The Indianapolis Colts are an interesting team defensively. Up front, Indy is loaded with stars and established players like DeForest Buckner, Shaquille Leonard, Zaire Franklin, and Grover Stewart. Additionally, the Colts have emerging players like Kwity Paye and EJ Speed. In the secondary, however, the promise is there, but there isn’t much experience. Kenny Moore II and Julian Blackmon are leading a secondary made up of mostly first- and second-year players.
With all of that taken into account, Indianapolis’ defense has a chance to be really good, and that was evident in Week 1 against the Jacksonville Jaguars. The defense did give up 31 points and 342 total yards, but there were promising moments to be excited about. Buckner and Franklin played lights out, Shaquille Leonard is getting back to form, the defense took the ball away twice, and Kwity Paye led a promising pass rush.
However, it wasn’t enough to win the game. One of the reasons why is that the Colts still have a problem, defensively, that they had last year. That problem is getting stops late in the game. In order for this defense to reach its potential, Indy has to be better in the fourth quarter defensively.
Fourth quarter defense will determine how good Colts are
Last season, Indianapolis was a middle-of-the-pack defense. They allowed 334 yards a game, which was 15th-best in the league, however, they gave up 25.1 points per game, tied for 28th in the NFL. The reason yards allowed were average but points allowed were bad has to do with the fact that Indy offense turned the ball over a lot in 2022. The Colts had the tough challenge of defending a lot of short fields.
But, there were also times when Indy’s defense got walked down the field, and it was often late in games. That’s why the Colts were one of the worst fourth-quarter defenses in the league last year. Indy allowed 8.1 points per game in the fourth quarter last year. That was second-worst in the NFL, only better than the Carolina Panthers who gave up 8.3 points a game in the fourth.
After just one game, 2023 is looking like more of the same. Against the Jaguars, Jacksonville scored just one touchdown in the first quarter and one in the second quarter. After some halftime adjustments, Indy’s defense looked really good in the third quarter, limiting the Jaguars to just a field goal, and even getting a defense touchdown.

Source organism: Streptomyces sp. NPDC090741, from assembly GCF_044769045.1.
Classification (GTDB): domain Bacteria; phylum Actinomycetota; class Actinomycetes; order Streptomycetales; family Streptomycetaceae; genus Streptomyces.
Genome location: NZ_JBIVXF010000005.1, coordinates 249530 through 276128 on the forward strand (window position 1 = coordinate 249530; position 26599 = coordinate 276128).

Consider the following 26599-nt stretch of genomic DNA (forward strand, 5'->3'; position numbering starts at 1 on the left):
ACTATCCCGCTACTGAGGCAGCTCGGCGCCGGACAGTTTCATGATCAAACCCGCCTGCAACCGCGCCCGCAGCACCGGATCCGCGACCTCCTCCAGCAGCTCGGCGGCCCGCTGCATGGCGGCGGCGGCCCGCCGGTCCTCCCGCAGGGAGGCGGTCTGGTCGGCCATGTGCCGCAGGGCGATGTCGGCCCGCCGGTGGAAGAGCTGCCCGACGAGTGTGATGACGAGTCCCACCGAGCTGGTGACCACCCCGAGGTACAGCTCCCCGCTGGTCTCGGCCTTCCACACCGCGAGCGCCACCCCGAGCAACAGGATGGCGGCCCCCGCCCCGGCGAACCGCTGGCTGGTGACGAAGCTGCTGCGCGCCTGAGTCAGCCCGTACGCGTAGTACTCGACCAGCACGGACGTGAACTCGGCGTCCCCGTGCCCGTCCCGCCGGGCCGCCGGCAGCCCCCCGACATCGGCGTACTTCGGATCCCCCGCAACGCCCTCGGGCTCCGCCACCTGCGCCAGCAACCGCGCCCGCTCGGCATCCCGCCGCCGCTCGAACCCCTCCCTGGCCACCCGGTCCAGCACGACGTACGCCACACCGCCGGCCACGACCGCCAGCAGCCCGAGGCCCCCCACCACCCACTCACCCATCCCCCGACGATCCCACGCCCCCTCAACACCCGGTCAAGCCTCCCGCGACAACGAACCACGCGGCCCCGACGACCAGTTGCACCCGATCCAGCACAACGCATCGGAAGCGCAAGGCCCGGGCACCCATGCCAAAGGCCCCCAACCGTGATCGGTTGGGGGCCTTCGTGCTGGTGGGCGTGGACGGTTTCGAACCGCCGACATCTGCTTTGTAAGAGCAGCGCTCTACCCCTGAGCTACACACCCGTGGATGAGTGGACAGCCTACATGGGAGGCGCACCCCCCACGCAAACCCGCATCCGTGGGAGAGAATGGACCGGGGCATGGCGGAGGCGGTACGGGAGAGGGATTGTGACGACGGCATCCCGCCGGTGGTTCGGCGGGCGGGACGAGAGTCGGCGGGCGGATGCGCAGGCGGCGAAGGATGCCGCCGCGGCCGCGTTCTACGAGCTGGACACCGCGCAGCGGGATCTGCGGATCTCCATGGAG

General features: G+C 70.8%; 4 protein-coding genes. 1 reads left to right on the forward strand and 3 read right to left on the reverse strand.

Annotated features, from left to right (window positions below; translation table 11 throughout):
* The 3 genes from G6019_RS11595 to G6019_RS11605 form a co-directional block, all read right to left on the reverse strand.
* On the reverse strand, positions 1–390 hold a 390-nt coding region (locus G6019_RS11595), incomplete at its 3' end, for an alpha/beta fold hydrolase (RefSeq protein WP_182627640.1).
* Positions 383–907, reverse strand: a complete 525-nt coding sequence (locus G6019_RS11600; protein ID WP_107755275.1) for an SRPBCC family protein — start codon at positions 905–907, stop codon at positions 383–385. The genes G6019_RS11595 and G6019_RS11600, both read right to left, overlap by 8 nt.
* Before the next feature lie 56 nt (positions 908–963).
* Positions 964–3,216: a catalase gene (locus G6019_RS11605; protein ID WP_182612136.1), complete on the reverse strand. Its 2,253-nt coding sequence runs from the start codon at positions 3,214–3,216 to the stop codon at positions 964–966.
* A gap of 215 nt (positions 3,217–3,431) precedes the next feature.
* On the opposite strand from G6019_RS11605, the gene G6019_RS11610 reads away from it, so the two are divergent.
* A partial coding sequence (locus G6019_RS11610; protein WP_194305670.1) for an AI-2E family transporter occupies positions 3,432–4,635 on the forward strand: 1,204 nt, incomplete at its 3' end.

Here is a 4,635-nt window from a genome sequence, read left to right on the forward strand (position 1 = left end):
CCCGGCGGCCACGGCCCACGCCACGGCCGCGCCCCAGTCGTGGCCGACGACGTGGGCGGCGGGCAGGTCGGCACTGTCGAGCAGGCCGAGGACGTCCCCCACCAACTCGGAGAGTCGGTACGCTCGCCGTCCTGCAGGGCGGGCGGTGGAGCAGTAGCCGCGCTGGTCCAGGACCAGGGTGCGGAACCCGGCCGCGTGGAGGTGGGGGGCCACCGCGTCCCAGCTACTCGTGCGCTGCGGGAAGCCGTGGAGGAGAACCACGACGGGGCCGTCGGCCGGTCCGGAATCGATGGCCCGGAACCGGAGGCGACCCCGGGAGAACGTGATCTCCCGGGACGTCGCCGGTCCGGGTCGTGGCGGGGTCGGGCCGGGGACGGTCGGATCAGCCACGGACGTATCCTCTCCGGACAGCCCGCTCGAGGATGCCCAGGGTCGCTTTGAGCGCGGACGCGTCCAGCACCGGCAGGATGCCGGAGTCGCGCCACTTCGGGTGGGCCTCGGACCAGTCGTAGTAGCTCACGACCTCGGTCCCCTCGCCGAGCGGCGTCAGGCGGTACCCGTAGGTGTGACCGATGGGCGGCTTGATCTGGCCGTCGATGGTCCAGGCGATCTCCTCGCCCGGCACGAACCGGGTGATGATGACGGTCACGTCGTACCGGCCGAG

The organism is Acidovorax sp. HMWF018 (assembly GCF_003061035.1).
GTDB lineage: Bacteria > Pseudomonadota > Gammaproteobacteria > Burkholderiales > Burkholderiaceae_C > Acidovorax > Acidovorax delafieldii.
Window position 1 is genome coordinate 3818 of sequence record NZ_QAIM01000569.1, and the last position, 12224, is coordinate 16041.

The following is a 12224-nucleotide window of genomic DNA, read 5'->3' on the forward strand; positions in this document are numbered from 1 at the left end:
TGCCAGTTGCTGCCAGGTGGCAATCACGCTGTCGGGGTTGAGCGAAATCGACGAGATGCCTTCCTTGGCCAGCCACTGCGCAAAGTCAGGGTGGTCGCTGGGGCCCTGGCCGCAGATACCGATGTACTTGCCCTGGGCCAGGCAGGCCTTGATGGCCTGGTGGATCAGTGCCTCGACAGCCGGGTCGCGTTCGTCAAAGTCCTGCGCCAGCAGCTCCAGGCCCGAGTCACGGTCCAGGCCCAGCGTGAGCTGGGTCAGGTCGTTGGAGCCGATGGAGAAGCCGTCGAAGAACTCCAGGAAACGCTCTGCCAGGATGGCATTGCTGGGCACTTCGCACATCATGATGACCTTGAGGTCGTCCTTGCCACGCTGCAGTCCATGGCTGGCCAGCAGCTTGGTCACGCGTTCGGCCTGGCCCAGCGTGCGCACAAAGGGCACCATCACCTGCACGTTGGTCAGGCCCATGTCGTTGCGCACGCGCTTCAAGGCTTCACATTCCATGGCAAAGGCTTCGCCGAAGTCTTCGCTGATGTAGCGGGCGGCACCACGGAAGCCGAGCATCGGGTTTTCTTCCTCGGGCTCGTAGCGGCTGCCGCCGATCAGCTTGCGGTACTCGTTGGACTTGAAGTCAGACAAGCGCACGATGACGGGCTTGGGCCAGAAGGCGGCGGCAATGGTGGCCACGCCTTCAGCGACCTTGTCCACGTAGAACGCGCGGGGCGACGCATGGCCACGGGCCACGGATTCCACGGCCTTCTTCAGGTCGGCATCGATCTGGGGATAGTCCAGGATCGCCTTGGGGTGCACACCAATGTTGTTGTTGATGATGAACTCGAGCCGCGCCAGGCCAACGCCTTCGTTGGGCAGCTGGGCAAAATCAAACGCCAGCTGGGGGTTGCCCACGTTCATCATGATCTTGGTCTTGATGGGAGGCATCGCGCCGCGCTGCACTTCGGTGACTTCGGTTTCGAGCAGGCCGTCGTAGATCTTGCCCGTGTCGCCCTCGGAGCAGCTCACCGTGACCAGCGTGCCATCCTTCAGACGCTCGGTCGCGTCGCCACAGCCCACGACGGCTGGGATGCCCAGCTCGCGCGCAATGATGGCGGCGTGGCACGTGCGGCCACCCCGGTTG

Entering the fourth quarter leading 21-17, things started to collapse for Indianapolis in every phase of the game. The Jaguars had four drives in the fourth quarter, but the last drive was just to kneel out the clock, so really three drives. The first drive, the Colts forced a turnover on downs after just four plays. The second Jacksonville possession was a 10-play, 46-yard touchdown drive, and the third possession was a three-play, 44-yard touchdown drive. After that, the score was 31-21, and the game was essentially over.
Now, as demonstrated in the length of the drives, Indy’s defense was let down by the other phases. A 48-yard punt return set Jacksonville up on Indy’s 46, and an interception put the Jaguars on Indy’s 44. Even still, for a unit that’s striving to be elite, those circumstances aren’t excuses to fold in a competitive game where you had the lead in the fourth quarter.
Sometimes as a defense, your back will be against the wall, and you will be put in bad positions. That’s when great defenses find a way to make a stand. Whether it’s getting a turnover or holding a team to a field goal, elite units find a way, especially in a close game. If the Colts are going to reach their potential defensively, they have to find a way to be consistently solid all game. Regardless of what the offense is doing, Indianapolis must be strong defensively in the fourth quarter.